GULFPORT AND BILOXI — Harrison County’s economy thus far in 2001 is a mixed bag. For the first six months of the year, retail sales are down slightly, residential building is off about 17%, but commercial building is up 77% compared to the first six months of 2000.
Michael Olivier, executive director of the Harrison County Development Commission (HCDC), said residential building has been going down for the past couple of years after significant increases in 1998 and 1999.
A bright spot is the 77% increase in commercial building permits especially since that doesn’t represent one major development like the Crossroads Mall that opened in 1998. Instead, the county is seeing widespread, smaller commercial developments.
“The commercial building activity is disbursed all over the place,” Olivier said. “It is broad based, everything from offices and warehouses to small retail developments.”
Harrison County has seen $77 million in new commercial building permits in the first six months of 2001 compared to $44 million for the same period in 2000 and $78 million for the same period in 1999.
Retail sales for the six months period for the entire Coast decreased 2% from $2.4 billion in 2001 compared to $2.43 billion in 2000.
“What we are continuing to see is a fairly strong level of consumer confidence,” Olivier said. “What is important to note is that automobile registrations are continuing upward growth. They are 2% higher than last year, and last year were up 3%.”
Olivier said the upward trend would be even higher but many people who live in Mississippi buy tags in neighboring Louisiana or Alabama, which have much less expensive car tags. Even with that, there has been a consistent increase in automobile registrations for the past decade.
Gaming is a big player in Harrison County’s economic picture. All but one of the Coast casinos is located in Harrison County. Gaming revenue for the Coast in the first two quarters of 2001 has increased by 3% over the same period in 2000.
Chuck Patton, executive director of the Mississippi Gaming Commission, said the Coast casinos are holding their own.
“I don’t think they are doing as well as they would like,” Patton said. “The economy has hurt them. But I think they are doing pretty well, all things considered.”
Coast casino growth has been higher than that seen with Mississippi river casinos. Patton said the Coast casinos have more to offer in terms of non-gaming amenities.
“And that’s why I think they are doing comparatively better,” he said.
On the manufacturing front, the HCDC has been working on a cluster concept to bring in suppliers and vendors to the Oreck vacuum cleaner plant in Long Beach. Olivier said potential operations could include metal stamping, plastic molding injection, small motor production, and suppliers for line cord suppliers, bag filters, detergent suppliers and small motors.
The county has a $416,000 Community Development Block Grant from the Mississippi Development Authority to pay for infrastructure development including an access road to the site, and water lines and sewer lines for the anticipated 100,000 square feet of buildings that would be co-shared by a number of companies. An estimated 250 to 400 jobs would be created by the Oreck suppliers and vendors.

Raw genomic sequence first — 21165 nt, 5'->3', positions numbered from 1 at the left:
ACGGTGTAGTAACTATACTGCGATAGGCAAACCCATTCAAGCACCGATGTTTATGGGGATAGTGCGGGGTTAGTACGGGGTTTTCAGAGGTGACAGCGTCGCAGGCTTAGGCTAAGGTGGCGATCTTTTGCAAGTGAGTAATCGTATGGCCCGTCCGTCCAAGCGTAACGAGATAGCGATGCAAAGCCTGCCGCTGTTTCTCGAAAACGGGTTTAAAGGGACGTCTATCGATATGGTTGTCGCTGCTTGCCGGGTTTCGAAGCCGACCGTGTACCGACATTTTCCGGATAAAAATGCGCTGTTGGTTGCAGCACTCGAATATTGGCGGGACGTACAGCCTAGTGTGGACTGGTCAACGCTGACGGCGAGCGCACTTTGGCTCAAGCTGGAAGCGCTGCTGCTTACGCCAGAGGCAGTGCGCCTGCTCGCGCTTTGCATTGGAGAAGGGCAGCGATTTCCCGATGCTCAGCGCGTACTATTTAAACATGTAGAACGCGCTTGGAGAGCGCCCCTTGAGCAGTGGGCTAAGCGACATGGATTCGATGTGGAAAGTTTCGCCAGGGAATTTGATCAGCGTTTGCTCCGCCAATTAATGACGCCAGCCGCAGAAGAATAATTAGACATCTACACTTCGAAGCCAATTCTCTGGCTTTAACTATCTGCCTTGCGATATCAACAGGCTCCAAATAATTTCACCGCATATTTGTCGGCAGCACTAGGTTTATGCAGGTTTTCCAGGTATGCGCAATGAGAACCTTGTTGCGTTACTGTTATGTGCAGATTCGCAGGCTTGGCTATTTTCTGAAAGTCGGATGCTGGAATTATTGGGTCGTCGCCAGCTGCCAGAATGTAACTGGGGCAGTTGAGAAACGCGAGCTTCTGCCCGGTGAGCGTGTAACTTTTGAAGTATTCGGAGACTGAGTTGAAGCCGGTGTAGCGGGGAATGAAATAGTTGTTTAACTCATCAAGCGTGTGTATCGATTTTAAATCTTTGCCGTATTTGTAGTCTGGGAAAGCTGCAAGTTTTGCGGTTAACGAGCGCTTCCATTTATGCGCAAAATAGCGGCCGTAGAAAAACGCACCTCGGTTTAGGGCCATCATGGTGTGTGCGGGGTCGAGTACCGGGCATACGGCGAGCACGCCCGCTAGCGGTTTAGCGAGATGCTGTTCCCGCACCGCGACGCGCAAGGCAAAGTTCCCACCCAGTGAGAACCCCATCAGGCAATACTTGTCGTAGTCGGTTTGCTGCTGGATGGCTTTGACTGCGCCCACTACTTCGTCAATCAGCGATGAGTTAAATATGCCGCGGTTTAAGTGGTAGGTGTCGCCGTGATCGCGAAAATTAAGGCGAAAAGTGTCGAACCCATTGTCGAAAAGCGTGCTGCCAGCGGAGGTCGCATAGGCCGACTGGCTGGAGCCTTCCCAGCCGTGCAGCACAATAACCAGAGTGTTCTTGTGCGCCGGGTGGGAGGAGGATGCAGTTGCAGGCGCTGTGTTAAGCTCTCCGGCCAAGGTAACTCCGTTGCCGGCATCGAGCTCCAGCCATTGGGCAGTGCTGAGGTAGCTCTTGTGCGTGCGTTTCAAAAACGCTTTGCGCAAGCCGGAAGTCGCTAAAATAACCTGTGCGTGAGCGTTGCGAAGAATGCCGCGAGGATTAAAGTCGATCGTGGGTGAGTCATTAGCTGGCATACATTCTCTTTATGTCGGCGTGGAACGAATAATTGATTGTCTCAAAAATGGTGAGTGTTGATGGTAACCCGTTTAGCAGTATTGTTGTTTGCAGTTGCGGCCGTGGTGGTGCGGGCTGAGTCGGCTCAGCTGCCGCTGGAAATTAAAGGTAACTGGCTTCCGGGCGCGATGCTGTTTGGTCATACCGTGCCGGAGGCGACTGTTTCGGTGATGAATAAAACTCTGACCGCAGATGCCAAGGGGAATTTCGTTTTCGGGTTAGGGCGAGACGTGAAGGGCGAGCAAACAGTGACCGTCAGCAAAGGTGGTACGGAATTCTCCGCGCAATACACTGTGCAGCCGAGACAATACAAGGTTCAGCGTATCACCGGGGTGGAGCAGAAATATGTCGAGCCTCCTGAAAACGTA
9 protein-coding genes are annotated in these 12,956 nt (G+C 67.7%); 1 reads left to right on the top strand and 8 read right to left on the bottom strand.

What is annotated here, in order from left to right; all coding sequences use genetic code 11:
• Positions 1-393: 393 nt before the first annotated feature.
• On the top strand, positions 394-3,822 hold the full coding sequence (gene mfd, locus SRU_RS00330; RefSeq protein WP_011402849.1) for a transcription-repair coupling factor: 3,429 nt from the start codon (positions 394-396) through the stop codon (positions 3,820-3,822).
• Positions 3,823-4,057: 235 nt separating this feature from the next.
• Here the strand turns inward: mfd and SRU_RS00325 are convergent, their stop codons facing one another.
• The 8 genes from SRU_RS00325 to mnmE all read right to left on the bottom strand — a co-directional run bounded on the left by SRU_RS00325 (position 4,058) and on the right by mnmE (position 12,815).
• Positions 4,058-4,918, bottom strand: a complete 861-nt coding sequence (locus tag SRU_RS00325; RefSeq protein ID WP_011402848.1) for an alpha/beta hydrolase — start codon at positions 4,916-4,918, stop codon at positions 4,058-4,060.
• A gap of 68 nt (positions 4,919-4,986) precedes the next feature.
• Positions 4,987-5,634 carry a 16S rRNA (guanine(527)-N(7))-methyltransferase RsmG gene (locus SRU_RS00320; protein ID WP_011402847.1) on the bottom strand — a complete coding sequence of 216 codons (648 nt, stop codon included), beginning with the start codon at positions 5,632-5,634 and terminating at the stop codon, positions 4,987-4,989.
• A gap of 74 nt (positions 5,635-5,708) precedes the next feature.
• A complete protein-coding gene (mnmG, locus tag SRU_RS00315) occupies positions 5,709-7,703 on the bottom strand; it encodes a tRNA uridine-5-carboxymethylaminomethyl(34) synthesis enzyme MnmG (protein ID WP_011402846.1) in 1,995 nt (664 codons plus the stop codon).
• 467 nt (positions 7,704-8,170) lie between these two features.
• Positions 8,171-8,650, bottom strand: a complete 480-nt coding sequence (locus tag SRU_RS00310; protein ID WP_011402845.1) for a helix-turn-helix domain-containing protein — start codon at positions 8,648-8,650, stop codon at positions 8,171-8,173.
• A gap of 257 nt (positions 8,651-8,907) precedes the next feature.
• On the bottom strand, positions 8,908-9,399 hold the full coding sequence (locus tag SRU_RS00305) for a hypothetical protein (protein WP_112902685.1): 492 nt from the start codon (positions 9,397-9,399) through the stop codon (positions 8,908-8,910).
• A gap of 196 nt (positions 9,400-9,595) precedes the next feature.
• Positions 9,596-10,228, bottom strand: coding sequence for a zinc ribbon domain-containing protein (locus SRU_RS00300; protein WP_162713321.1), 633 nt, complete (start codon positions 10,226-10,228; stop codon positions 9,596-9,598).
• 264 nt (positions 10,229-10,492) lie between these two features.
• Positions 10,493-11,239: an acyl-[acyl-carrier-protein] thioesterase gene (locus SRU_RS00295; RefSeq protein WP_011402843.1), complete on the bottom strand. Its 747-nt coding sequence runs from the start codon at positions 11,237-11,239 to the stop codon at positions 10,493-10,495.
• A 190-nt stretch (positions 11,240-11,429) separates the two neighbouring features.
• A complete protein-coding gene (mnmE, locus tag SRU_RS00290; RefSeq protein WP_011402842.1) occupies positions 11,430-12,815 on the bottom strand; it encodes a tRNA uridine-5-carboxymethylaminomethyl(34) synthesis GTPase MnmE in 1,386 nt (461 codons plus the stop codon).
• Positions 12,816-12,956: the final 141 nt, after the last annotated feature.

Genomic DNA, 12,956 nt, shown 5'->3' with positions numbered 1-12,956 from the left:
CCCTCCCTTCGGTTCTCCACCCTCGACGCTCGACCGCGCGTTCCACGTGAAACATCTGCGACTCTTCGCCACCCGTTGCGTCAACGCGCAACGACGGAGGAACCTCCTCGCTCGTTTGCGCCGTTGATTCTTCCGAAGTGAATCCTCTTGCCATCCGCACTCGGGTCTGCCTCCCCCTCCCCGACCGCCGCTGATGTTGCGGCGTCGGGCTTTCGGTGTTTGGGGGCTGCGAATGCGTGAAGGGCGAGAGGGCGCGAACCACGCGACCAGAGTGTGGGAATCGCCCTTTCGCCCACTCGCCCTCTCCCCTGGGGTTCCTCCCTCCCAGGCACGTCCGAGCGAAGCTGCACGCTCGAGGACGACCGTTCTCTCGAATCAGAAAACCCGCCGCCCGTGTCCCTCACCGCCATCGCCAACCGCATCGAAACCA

Currently the HCDC has a commitment from one vendor. Potential vendors and manufacturers would have Oreck as an anchor, but would likely also do business with other companies. An advantage to Oreck would be having just-in-time inventory available.
The HCDC also continues efforts to develop a new industrial park somewhere in the county, and is in the process of identifying a minimum of three sites north of Interstate 10 that will be investigated further. There aren’t current funds to develop the site, but Olivier said if the site isn’t purchased now, the county won’t be able to afford it later. After the site is purchased it will be warehoused until there is demand for it, which is expected later in the decade.
Two gaming-related manufacturers in Harrison County have recently moved into new facilities. International Gaming Technology (IGT) recently moved into a new facility in Intraplex 10, which is located at the Bernard Bayou Industrial District. IGT assembles slot machines, and does service and repair. IGT entered into a lease contract with Southern Development of MS Inc. for a design-build building that is 20,000 square feet in size and cost about $1.5 million. IGT, which expanded to meet business growth demands and warehouse needs, has a staff of 40 employees working in the Gulfport office.
Mikohn Gaming, which manufactures signs used in casinos, recently moved into a new facility on Lorraine Road. Gordon Fields, production manager and Southeast U.S. service manager for Mikohn, said the company manufactures slot signage for the casino industry, and does service and repair. Besides serving the Coast casinos, the operation in Gulfport also serves casinos on cruise ships, elsewhere in the Southeast and in the Caribbean.
The signs, which generally cost between $4,000 and $20,000 with some signs running as high as $100,000, are used to attract players to slot machines, especially those with metered jackpots. Metered jackpot slot machines are popular, Fields said, because “people want to hit the big one.”
Other new activity in Harrison County includes a $500,000 addition to the Gulf Coast Business Technology Center. Executive director Adele Lyons said there are 9,600 square feet of warehouse and office space. There will be eight new 800-square-foot warehouse bays with small offices attached.
“For the past five or six years we have seen our warehouse space be very popular, and we found the thing most people wanted was the smaller spaces,” Lyons said.
Contact MBJ staff writer Becky Gillette at email@example.com or (228) 872-3457.
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